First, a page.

Murray Energy: Assessing Restructuring Options

e don’t want to bury the lead: Murray Energy is likely to file for bankruptcy or re-organize and the BDC lenders involved are going to absorb some rather large losses. On September 10, 2019 the Wall Street Journal’s bankruptcy publication reported that the privately-held coal miner had hired Kirkland & Ellis and Evercore to assess restructuring options.

That follows a recent downturn in the short term prospects for the U.S. coal industry, according to Moody’s and as reported by S&P… That’s not to mention the obvious secular decline in the prospects for coal mining and coal usage. Previously in 2019 , the rating groups had downgraded the company’s debt to SD or Selective Default, so the writing has been on the wall.

BDC exposure totals $52.4mn, spread over 6 BDCs. These include publicly traded FS-KKR Capital (FSK) and three sister non-traded BDCs funds (FSIC II, FSIC III and FSIC IV but not – surprisingly – FS Energy). Then there are two others: Cion Investment and Business Development Corporation Of America.The exposure is in two different loans, one which matures in 2021 and the other in 2022. The debt has been on our under-performing list since IVQ 2018 and is currently rated CCR 4 (Worry List), where the chances of an eventual loss are greater than a full recovery.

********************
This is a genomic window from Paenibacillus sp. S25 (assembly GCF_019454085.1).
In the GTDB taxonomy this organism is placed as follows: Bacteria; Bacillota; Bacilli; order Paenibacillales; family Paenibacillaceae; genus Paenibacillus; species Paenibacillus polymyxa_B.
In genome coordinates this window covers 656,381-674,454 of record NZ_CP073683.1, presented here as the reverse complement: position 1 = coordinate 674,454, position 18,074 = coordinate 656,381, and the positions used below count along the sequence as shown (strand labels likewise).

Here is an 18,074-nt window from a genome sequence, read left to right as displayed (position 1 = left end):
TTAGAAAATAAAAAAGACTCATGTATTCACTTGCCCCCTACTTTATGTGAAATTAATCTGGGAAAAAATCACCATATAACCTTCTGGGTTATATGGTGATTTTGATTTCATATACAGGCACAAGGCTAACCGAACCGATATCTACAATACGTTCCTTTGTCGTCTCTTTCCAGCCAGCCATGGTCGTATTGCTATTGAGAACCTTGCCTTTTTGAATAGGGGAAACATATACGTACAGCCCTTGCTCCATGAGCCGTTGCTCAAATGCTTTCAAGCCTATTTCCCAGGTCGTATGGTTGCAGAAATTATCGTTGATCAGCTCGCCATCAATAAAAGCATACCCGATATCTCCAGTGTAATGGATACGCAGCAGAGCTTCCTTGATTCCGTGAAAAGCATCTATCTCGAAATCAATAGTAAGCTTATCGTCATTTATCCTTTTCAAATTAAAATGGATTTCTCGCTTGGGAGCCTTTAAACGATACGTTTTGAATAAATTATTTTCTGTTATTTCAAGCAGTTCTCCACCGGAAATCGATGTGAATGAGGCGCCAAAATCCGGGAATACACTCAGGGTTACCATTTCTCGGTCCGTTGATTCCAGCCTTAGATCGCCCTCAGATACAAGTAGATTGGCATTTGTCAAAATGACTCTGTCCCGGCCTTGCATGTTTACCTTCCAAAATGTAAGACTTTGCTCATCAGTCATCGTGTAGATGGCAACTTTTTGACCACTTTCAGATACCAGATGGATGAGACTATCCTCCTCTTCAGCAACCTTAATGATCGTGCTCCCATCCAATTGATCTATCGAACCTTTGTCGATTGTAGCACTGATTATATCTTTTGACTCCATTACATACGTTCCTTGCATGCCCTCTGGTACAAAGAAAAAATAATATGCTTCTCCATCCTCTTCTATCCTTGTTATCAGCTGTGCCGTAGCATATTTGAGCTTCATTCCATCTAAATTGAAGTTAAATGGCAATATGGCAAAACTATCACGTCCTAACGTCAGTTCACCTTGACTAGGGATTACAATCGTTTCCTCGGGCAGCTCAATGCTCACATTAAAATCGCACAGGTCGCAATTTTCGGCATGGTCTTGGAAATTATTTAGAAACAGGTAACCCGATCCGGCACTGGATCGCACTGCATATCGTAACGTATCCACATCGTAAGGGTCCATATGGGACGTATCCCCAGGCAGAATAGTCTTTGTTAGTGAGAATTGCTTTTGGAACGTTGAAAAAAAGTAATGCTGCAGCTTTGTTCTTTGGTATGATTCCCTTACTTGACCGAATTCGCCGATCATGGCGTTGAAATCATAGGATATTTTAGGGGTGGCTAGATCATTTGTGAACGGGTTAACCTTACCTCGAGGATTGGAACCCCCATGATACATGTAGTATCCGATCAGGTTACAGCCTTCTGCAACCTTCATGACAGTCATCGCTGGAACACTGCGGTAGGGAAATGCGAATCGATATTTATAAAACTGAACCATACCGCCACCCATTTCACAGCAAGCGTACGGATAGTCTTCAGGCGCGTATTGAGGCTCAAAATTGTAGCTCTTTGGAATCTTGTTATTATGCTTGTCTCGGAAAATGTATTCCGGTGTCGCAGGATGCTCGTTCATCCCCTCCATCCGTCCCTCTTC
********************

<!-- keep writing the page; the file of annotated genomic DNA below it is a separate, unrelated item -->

As of June 2019, the 2021 debt was carried at par but the 2022 debt was discounted by a third. Currently, though, the 2022 debt trades at twice that discount, suggesting holders are not optimistic. We wouldn’t be surprised to see the 2022 debt fully written off once the dust settles, which would result in ($8.5mn) of further losses and ($12.5mn) in Realized Losses, to be absorbed by Cion and BDCA. Less clear is what might happen to the 2021 debt, which still trades at par. We won’t speculate at this point but will point out that – overall – $5.5mn of annual investment income is at risk.

In any case, we expect we’ll be discussing Murray Energy again in the weeks ahead.

Indra Holdings: Valuation Reduced. Placed On Non Accrual

With the release of TCG BDC’s (CGBD) 10-Q on August 8, 2019, we see that the first lien debt held by the Carlyle BDC has been placed on non-accrual and written down on an unrealized basis by (57%). Ares Capital (ARCC), which has both first and second lien debt outstanding – also on non accrual in both case – has discounted the former by (42%) and (94%). All this augurs badly for the two BDCs. If all continues to go poorly for Indra – which owns clothes manufacturer Totes Isotoner – the second lien loan ($65mn at cost) and most of the senior debt ($25mn) could become a Realized Loss, and relatively soon. At least, this troubled debt will no longer have any income impact on either BDC going forward. Nonetheless, if things don’t turn around for Indra, these loans – on the books since 2014 – promise to be major reverses for ARCC and CGBD and for their credit underwriting track records.